New Delhi: Back home, they are bankers, school teachers or dancers. But many young women have come to India from foreign shores like Ukraine, Russia, Belgium and Norway as cheerleaders for the Indian Premier League (IPL), attracted not by the money but by the country's culture and tradition. (Agencies)
For instance, the Kings XI Punjab team has 13 cheerleaders, 10 of whom are foreign faces. Of the 16 girls cheering the Delhi Daredevils, 10 are foreigners. Most are aged between 19 and 23 years.
"International cheerleaders are coming here because sports activity has became more intercultural and diverse. We are not here to make money, we have come to see India, experience the tradition, culture and, of course, dancing is part of it," said Yuliya Yahovleva, a dancer from Ukraine who is a Delhi Daredevils cheerleader.
"We are enjoying the IPL season as we are getting a chance to travel a lot," she said.
Oksana Buryank, Natalia Saltykova, Daryna Karhanova, Yuliya Yakovelva, Tanya Ignotsi and Anna Yatskiv are also cheering the team.
Oksana, a gymnastics coach from Ireland, says her family is so fond of Indian culture, people and philosophy that they are proud to see her on Indian soil.
"My mother still watches Indian movies, especially Aishwarya Rai's films. When they (family) see us cheering in India, they feel proud. We enjoy dancing, singing; and what could be the better way to do all these than be part of IPL?" she said.
The IPL has nine teams and the tournament is on from April 4 to May 27. Most cheerleaders for these teams are a mix of Indian and foreign faces.
The fascination for India is such that Ukrainian student Ivanna Prytula, who is among the Delhi Daredevils cheerleaders, is learning Hindi in Kiev University.
She introduced herself in Hindi, saying: "Mera naam Ivanna Prytula hai. Mai Kiev vishwavidyalya mein doosre saal ki chhatra hoon. Mai wahan angrezi aur Hindi parhti hoon."
When asked why, she said: "Hindi interests me and therefore I am learning."
Oksana Tunkevyuch, a teacher from Belgium, cheers the Kings XI Punjab team.
"India is a country we always wanted to visit. We wanted to explore different cultures that exist here. The traditional wear, sari, is our most favourite outfit and all of us want to wear it," she said while speaking on behalf of her teammates.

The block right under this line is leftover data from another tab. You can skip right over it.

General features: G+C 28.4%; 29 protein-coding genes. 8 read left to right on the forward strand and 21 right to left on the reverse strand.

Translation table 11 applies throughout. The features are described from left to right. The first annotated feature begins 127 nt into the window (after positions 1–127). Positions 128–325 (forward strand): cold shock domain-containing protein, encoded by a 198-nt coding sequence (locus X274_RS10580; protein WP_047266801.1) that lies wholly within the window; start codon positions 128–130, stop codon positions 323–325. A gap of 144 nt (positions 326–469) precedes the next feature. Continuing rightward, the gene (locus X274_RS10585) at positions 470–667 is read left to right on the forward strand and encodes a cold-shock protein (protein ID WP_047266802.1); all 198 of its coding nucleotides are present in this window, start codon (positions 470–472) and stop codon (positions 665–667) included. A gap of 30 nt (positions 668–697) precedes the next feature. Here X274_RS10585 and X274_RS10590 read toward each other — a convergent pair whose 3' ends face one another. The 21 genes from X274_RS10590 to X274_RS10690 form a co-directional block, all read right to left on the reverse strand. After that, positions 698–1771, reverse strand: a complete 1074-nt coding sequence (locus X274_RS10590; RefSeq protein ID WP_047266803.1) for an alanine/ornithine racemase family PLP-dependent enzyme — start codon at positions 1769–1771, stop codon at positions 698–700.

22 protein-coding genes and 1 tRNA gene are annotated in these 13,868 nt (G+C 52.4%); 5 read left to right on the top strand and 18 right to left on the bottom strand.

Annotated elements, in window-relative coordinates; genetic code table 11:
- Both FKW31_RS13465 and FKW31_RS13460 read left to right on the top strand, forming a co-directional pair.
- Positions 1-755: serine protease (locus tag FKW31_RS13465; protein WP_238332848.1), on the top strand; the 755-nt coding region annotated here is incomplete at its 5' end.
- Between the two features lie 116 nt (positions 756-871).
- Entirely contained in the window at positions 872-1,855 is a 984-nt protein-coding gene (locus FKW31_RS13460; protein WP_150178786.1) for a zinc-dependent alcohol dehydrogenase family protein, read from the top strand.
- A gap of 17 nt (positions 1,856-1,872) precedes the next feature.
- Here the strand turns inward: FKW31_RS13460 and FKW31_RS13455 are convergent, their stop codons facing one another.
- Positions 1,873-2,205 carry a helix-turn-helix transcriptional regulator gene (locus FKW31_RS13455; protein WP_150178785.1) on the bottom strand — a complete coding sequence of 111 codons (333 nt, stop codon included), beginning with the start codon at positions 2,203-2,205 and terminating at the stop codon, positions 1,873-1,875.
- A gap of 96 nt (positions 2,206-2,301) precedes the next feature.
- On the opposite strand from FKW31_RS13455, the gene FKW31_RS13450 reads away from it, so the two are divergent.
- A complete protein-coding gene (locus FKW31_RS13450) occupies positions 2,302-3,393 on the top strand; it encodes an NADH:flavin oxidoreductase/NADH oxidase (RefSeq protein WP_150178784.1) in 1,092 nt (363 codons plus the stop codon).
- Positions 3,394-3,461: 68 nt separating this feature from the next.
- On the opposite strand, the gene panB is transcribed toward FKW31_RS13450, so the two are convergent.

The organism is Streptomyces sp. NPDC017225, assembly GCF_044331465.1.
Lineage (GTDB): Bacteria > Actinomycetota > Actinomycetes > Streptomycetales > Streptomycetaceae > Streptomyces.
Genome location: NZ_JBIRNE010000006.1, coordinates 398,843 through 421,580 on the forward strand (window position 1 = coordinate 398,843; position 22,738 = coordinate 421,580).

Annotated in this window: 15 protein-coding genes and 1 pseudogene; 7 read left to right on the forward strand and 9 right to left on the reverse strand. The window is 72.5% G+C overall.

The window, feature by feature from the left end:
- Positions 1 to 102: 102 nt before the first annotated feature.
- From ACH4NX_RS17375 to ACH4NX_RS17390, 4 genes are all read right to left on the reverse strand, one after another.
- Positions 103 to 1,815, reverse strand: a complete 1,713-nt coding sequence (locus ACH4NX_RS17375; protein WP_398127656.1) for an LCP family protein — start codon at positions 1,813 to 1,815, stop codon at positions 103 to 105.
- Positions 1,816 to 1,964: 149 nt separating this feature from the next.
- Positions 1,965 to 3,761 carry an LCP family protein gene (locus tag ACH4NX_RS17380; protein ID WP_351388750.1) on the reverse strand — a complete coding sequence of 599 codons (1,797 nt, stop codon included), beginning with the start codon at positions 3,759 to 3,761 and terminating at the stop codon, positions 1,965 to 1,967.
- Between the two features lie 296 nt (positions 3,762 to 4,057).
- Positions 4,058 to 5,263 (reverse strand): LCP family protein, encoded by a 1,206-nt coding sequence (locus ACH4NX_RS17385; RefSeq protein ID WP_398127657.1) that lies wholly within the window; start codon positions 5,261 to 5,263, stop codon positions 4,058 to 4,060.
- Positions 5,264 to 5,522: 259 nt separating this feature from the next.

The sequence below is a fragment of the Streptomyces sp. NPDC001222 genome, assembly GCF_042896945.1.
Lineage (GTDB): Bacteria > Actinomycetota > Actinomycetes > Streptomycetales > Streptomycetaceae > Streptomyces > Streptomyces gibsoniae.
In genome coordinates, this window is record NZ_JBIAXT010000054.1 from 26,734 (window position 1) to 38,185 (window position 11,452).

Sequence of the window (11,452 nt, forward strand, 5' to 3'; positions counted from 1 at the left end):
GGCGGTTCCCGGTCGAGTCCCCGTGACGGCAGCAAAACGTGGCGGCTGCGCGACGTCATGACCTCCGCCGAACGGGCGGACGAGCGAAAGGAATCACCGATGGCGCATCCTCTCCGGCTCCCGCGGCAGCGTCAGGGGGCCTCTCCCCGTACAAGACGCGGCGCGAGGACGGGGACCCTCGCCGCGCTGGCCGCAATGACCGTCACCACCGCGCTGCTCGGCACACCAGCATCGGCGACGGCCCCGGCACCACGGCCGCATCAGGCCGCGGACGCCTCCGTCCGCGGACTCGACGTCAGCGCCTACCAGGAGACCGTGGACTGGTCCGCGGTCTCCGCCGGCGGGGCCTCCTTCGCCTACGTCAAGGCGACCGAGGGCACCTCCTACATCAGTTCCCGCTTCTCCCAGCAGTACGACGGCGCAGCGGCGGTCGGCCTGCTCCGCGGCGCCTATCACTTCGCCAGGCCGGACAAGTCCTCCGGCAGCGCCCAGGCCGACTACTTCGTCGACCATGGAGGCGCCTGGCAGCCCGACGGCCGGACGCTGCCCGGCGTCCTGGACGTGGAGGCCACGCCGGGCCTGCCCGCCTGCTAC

While as cheerleaders, these women have to sport Western dresses, they actually love wearing "traditional accessories such as bangles, bindi, nose rings, necklaces". Last but not the least, the maang tika, along with mehndi on their hands, fascinates them a lot.
The companies that bring these women to India choose them because they are hardworking professionals who do not throw tantrums.
Atul Shrivastava, director of Augustus Communications, which is handling cheerleaders for the Delhi Daredevils and Kings XI Punjab, said: "They believe in hard and smart work and this is what we like about them. Most of them are very polite professionals, with no tantrums, and this makes work easy."
Talking about the selection process, Shrivastava said: "They are hired after the evaluation process which includes interviews and written tests. Also, preference is given to those who are working in a group."
For Saurabh Nagpal, who coordinates with cheerleaders, despite the language barrier, it is easy to work with them.
"They are far more professional and less demanding. If you want them to be on time for practice, they will make sure they reach before time. Yes, there is a communication barrier, but that's fine for us," said Nagpal.
What about their fees?
"The fee structure depends on the circumstances. It is mandatory for companies in India to pay foreign workers at least USD 25,000 on an annual basis to perform and work. But I won't be able to give you exact figures," Rohit Srivastav, project leader, Augustus Communications, said.
New Delhi: Back home, they are bankers, school teachers or dancers. But many young women have come to India from foreign shores like Ukraine, Russia, Belgium and Norway as cheerleaders for the Indian Premier League (IPL), attracted not by the money but by the country's culture and tradition.